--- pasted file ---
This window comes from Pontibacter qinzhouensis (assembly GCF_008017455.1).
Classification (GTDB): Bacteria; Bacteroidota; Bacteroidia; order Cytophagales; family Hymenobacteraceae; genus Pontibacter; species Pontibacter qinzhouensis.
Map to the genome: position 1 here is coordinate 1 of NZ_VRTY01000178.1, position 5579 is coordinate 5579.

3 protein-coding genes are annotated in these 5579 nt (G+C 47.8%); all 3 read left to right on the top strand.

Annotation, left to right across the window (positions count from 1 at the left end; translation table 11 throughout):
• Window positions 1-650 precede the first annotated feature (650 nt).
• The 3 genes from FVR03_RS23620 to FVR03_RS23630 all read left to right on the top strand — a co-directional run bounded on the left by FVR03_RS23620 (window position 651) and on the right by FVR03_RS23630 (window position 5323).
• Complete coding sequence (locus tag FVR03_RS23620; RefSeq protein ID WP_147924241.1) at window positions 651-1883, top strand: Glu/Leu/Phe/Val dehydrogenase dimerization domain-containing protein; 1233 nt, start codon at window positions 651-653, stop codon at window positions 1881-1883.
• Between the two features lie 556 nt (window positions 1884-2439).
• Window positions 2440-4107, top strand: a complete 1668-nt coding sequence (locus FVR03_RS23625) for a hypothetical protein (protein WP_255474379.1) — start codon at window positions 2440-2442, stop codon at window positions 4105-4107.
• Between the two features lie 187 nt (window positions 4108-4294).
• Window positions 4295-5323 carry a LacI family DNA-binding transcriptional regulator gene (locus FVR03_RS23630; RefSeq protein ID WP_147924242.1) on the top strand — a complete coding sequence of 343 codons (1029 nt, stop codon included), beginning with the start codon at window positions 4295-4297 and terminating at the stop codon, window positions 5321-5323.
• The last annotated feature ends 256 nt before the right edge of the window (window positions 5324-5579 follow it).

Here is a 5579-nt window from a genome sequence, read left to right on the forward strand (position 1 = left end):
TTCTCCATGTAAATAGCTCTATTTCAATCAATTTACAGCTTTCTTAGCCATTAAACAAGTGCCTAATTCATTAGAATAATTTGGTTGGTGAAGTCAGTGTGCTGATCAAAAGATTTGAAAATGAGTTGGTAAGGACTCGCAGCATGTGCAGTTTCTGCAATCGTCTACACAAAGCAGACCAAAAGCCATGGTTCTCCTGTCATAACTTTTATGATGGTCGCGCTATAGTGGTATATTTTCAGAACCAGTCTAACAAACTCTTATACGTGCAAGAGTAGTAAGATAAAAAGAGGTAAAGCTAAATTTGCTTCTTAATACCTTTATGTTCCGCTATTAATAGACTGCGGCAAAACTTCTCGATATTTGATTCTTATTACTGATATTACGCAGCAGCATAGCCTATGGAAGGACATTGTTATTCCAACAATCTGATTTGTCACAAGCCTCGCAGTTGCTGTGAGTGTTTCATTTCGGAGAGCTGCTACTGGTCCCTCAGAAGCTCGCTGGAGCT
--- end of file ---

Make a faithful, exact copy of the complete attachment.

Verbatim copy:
This window comes from Pontibacter qinzhouensis (assembly GCF_008017455.1).
Classification (GTDB): Bacteria; Bacteroidota; Bacteroidia; order Cytophagales; family Hymenobacteraceae; genus Pontibacter; species Pontibacter qinzhouensis.
Map to the genome: position 1 here is coordinate 1 of NZ_VRTY01000178.1, position 5579 is coordinate 5579.

3 protein-coding genes are annotated in these 5579 nt (G+C 47.8%); all 3 read left to right on the top strand.

Annotation, left to right across the window (positions count from 1 at the left end; translation table 11 throughout):
• Window positions 1-650 precede the first annotated feature (650 nt).
• The 3 genes from FVR03_RS23620 to FVR03_RS23630 all read left to right on the top strand — a co-directional run bounded on the left by FVR03_RS23620 (window position 651) and on the right by FVR03_RS23630 (window position 5323).
• Complete coding sequence (locus tag FVR03_RS23620; RefSeq protein ID WP_147924241.1) at window positions 651-1883, top strand: Glu/Leu/Phe/Val dehydrogenase dimerization domain-containing protein; 1233 nt, start codon at window positions 651-653, stop codon at window positions 1881-1883.
• Between the two features lie 556 nt (window positions 1884-2439).
• Window positions 2440-4107, top strand: a complete 1668-nt coding sequence (locus FVR03_RS23625) for a hypothetical protein (protein WP_255474379.1) — start codon at window positions 2440-2442, stop codon at window positions 4105-4107.
• Between the two features lie 187 nt (window positions 4108-4294).
• Window positions 4295-5323 carry a LacI family DNA-binding transcriptional regulator gene (locus FVR03_RS23630; RefSeq protein ID WP_147924242.1) on the top strand — a complete coding sequence of 343 codons (1029 nt, stop codon included), beginning with the start codon at window positions 4295-4297 and terminating at the stop codon, window positions 5321-5323.
• The last annotated feature ends 256 nt before the right edge of the window (window positions 5324-5579 follow it).

Here is a 5579-nt window from a genome sequence, read left to right on the forward strand (position 1 = left end):
TTCTCCATGTAAATAGCTCTATTTCAATCAATTTACAGCTTTCTTAGCCATTAAACAAGTGCCTAATTCATTAGAATAATTTGGTTGGTGAAGTCAGTGTGCTGATCAAAAGATTTGAAAATGAGTTGGTAAGGACTCGCAGCATGTGCAGTTTCTGCAATCGTCTACACAAAGCAGACCAAAAGCCATGGTTCTCCTGTCATAACTTTTATGATGGTCGCGCTATAGTGGTATATTTTCAGAACCAGTCTAACAAACTCTTATACGTGCAAGAGTAGTAAGATAAAAAGAGGTAAAGCTAAATTTGCTTCTTAATACCTTTATGTTCCGCTATTAATAGACTGCGGCAAAACTTCTCGATATTTGATTCTTATTACTGATATTACGCAGCAGCATAGCCTATGGAAGGACATTGTTATTCCAACAATCTGATTTGTCACAAGCCTCGCAGTTGCTGTGAGTGTTTCATTTCGGAGAGCTGCTACTGGTCCCTCAGAAGCTCGCTGGAGCT